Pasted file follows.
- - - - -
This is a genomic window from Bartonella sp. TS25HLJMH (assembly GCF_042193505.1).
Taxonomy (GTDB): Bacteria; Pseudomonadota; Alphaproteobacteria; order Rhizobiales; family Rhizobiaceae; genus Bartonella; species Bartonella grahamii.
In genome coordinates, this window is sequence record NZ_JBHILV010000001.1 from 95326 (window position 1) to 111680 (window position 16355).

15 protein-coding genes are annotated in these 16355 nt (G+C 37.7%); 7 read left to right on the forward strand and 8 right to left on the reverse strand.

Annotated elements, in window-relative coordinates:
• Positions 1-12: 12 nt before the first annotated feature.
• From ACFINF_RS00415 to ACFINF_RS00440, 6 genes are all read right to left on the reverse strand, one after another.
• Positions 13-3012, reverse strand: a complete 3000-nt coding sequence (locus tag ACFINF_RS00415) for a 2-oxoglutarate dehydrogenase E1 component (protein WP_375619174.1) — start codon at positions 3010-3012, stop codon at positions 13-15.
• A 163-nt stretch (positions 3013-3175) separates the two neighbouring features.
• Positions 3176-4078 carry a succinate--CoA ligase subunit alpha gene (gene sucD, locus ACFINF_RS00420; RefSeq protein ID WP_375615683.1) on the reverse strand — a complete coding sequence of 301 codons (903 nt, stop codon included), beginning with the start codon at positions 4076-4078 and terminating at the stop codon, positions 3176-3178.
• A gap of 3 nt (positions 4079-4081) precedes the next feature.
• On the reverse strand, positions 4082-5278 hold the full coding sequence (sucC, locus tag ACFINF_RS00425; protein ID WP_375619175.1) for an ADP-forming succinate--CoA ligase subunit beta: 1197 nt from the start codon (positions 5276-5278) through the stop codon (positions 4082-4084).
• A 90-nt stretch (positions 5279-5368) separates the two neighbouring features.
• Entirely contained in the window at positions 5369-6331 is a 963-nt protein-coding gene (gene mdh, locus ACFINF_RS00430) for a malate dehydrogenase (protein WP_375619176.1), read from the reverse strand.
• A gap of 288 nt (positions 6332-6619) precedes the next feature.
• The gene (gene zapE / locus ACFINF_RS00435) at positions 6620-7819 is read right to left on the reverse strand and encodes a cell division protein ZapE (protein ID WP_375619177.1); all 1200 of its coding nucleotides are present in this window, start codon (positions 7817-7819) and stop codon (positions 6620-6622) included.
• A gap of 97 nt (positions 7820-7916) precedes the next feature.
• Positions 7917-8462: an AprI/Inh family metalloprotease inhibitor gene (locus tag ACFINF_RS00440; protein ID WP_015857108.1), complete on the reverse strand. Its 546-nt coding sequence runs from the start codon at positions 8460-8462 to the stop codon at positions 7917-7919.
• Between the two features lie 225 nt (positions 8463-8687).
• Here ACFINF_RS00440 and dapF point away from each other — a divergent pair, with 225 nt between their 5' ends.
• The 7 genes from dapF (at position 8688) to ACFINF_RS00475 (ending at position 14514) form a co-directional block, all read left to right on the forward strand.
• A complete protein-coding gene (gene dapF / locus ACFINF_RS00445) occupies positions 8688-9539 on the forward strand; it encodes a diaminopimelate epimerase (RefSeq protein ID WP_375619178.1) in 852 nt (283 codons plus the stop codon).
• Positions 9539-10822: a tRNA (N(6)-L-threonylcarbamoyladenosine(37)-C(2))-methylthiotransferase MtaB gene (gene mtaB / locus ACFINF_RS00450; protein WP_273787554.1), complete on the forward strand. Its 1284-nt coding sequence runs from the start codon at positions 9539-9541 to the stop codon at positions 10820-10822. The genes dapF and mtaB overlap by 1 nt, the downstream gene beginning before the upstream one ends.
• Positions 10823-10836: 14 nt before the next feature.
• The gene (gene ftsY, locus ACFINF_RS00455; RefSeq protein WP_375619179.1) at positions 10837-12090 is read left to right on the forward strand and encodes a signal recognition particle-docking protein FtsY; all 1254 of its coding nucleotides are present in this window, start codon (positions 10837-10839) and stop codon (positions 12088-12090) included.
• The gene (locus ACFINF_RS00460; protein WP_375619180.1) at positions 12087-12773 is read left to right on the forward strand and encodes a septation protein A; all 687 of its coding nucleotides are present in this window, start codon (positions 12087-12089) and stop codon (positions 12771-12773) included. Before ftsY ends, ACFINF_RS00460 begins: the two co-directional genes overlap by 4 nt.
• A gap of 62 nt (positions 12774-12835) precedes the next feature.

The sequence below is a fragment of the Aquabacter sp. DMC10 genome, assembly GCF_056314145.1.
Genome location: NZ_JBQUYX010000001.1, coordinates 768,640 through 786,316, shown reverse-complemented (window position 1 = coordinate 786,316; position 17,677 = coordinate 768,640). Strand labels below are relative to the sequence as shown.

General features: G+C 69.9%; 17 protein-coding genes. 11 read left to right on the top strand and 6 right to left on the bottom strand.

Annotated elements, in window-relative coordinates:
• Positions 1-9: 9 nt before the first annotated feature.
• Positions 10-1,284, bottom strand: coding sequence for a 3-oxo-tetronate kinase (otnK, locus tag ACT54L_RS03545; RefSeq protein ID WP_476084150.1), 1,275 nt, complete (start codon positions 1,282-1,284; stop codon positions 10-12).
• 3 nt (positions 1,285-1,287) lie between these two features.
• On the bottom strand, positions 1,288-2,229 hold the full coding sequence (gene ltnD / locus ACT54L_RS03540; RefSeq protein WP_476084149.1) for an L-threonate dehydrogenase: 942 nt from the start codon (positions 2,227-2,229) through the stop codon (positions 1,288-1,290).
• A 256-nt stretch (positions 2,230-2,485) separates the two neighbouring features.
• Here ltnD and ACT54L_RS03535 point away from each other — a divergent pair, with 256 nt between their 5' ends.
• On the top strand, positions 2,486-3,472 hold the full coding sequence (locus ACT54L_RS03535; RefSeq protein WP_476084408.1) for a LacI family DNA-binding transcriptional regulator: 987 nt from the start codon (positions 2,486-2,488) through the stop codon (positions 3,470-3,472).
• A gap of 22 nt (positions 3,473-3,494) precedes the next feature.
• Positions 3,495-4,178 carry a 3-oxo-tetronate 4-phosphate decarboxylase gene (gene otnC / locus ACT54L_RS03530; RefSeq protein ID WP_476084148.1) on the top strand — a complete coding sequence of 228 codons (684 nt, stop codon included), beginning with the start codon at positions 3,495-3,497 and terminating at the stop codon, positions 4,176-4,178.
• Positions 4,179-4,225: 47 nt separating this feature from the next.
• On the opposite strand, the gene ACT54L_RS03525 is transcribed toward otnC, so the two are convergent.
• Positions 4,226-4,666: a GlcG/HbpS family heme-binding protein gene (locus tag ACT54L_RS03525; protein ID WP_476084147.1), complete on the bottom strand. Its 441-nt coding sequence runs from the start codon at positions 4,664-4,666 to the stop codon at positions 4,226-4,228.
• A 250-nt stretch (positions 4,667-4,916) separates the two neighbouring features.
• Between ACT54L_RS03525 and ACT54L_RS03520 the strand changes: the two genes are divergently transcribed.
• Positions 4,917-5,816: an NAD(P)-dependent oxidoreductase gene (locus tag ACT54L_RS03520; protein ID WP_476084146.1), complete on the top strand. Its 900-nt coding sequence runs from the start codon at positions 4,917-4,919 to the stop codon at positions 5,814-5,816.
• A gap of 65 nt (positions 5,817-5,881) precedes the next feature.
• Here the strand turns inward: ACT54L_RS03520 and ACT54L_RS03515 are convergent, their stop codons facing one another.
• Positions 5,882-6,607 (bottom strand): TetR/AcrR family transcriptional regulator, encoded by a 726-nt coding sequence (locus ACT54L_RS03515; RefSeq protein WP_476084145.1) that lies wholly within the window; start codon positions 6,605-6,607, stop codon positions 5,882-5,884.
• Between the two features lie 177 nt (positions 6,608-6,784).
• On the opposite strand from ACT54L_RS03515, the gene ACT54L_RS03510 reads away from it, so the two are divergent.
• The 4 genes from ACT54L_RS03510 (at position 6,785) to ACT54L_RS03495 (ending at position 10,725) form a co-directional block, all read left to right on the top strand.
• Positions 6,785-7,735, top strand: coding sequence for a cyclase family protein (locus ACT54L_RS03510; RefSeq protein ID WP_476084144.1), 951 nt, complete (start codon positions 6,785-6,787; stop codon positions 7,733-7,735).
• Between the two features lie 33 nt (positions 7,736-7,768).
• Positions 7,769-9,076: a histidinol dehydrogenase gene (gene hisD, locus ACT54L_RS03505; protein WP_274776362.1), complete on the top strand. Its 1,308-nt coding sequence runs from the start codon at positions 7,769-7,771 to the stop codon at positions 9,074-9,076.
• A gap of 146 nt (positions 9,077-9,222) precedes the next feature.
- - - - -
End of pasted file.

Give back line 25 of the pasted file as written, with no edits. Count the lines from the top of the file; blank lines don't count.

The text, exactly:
• The gene (gene ftsY, locus ACFINF_RS00455; RefSeq protein WP_375619179.1) at positions 10837-12090 is read left to right on the forward strand and encodes a signal recognition particle-docking protein FtsY; all 1254 of its coding nucleotides are present in this window, start codon (positions 10837-10839) and stop codon (positions 12088-12090) included.